CASL provides that a person gives implied consent to receive unsolicited CEMs at their electronic address if: (a) the person has conspicuously published, or has caused to be conspicuously published, their electronic address; (b) the publication is not accompanied by a statement that the person does not wish to receive unsolicited CEMs at the electronic address; and (c) the CEM is relevant to the person’s business, role, functions or duties in a business or official capacity. The Court provided the following guidance regarding the conspicuous publication rule:

  • The rule does not permit the mining of email addresses from third-party directory websites or sites containing notices against unsolicited emails.
  • An organization that seeks to rely on the rule has the burden of establishing all three criteria required for the application of the rule, including the requirement that the CEM recipient conspicuously published their email address or caused it to be published.
  • An organization that relies on the rule should be prepared to state explicitly the “business, role, functions or duties” of CEM recipients, and explicitly explain the relevance of the CEMs to the recipient’s business, role, functions or duties. A CEM recipient’s job title does not necessarily establish their official business, role, functions or duties, or the relevance of a CEM.


CASL requires each CEM to include an unsubscribe mechanism that enables the CEM recipient to indicate, at no cost to the recipient, the wish to no longer receive CEMs. The Electronic Commerce Protection Regulations (CRTC) require that unsubscribe mechanisms be “able to be readily performed”. The CRTC’s Compliance and Enforcement Information Bulletin CRTC 2012-548 explains that an unsubscribe mechanism must be consumer-friendly, accessed “without difficulty or delay” and “simple, quick and easy” for a consumer to use.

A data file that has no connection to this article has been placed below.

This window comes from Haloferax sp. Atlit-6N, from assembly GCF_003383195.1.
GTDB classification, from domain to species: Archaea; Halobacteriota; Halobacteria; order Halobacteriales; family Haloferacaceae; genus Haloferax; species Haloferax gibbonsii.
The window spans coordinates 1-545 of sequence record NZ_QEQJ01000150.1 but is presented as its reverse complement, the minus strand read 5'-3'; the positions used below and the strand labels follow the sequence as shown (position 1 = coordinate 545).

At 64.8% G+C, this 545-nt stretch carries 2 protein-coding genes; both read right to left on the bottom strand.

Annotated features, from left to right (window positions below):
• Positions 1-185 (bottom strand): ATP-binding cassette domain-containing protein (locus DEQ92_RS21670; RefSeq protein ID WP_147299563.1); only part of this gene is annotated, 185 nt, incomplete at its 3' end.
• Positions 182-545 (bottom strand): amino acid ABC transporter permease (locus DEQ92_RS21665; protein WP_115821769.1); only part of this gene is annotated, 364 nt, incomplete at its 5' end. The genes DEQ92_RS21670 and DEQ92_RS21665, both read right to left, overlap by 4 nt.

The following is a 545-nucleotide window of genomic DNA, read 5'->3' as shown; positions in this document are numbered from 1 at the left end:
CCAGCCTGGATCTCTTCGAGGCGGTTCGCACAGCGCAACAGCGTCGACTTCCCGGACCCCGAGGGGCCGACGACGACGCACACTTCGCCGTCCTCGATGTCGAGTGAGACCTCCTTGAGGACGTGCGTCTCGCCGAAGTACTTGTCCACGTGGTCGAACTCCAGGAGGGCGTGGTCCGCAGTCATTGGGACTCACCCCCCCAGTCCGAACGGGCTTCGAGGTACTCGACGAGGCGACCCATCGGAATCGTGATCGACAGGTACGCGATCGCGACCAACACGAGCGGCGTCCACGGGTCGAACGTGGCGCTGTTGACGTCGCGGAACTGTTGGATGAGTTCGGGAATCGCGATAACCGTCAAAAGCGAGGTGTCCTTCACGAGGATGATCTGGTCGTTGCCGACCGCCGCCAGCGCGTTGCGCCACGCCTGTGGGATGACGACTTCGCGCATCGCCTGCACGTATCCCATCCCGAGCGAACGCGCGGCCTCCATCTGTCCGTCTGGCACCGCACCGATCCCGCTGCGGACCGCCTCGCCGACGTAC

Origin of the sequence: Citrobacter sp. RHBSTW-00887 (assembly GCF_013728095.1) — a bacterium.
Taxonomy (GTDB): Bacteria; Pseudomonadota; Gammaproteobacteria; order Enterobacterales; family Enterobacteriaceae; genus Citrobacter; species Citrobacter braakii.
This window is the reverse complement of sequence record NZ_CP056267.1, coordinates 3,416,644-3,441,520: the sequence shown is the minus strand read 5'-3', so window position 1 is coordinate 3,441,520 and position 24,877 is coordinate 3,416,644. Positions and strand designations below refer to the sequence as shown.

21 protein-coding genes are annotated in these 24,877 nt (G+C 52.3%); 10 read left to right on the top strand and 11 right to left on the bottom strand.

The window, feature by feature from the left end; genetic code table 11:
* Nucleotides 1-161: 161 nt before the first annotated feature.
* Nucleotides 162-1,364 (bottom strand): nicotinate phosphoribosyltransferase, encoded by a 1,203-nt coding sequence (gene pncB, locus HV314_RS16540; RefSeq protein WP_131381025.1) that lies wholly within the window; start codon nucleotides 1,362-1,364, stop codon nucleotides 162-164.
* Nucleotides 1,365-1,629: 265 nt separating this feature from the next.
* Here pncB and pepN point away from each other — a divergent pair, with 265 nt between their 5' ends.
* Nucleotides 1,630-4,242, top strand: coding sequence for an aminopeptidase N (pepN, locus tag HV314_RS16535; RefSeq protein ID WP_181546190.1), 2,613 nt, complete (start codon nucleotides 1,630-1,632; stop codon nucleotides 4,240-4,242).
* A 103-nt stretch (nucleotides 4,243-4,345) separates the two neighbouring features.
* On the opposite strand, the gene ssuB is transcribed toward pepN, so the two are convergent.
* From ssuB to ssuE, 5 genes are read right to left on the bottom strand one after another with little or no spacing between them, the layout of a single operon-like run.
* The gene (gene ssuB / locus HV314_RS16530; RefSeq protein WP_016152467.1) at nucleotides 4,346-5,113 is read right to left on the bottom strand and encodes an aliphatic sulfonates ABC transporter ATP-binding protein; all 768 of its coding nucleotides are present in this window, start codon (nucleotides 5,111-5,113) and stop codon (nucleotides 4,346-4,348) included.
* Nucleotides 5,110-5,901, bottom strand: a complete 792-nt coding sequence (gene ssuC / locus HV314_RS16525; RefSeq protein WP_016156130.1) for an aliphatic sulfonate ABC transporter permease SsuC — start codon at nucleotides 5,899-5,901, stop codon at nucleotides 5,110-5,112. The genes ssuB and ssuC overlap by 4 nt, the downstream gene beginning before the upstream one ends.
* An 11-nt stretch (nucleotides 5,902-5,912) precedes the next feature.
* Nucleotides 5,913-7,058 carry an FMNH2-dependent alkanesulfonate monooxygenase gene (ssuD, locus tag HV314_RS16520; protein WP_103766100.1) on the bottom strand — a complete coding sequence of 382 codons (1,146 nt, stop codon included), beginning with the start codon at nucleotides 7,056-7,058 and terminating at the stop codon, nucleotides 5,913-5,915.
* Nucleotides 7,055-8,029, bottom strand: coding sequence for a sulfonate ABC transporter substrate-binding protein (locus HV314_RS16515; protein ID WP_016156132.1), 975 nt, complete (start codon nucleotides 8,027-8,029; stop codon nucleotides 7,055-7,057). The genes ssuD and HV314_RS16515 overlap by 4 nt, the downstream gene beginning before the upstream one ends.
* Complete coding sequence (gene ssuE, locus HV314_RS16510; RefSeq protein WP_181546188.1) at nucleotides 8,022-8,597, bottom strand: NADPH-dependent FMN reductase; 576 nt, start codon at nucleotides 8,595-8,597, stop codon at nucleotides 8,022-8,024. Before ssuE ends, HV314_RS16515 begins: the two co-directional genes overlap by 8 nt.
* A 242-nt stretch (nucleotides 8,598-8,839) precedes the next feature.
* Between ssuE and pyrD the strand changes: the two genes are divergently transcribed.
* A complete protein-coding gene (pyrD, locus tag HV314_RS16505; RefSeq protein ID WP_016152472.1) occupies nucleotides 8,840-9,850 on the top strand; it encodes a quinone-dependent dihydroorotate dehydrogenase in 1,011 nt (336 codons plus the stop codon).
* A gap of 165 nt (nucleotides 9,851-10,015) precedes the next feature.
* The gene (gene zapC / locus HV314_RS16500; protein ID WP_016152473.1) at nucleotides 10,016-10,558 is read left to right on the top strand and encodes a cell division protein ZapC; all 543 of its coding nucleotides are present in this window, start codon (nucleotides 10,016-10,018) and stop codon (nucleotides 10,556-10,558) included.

The Court explained that including two unsubscribe mechanisms – one that functions properly and a second that does not function – in a CEM is confusing and potentially frustrating to the CEM recipient and does not comply with CASL’s requirements that an unsubscribe mechanism be set out clearly and prominently and be able to be readily performed.


The CompuFinder case demonstrates the importance of a credible and effective CASL compliance program as a risk management strategy to reduce the likelihood of CASL contraventions and to help establish a due diligence defense and ameliorate potential sanctions if a CASL contravention occurs. For more information, see BLG bulletins Canada’s Anti-Spam Legislation – Regulatory Guidance, CASL Compliance Programs – Preparing for Litigation and Preparing for CASL’s Private Right of Action.

With respect to each of the CASL rules considered by the Court:

Organizations should also be mindful that Canadian privacy laws regulate the collection, use and disclosure of certain kinds of personal information used to send CEMs. Consequently, organizations should ensure that their marketing activities comply with both CASL and applicable privacy laws. For more information see BLG bulletin Canadian Privacy Commissioner Issues Guidance for Privacy Law and CASL Compliance.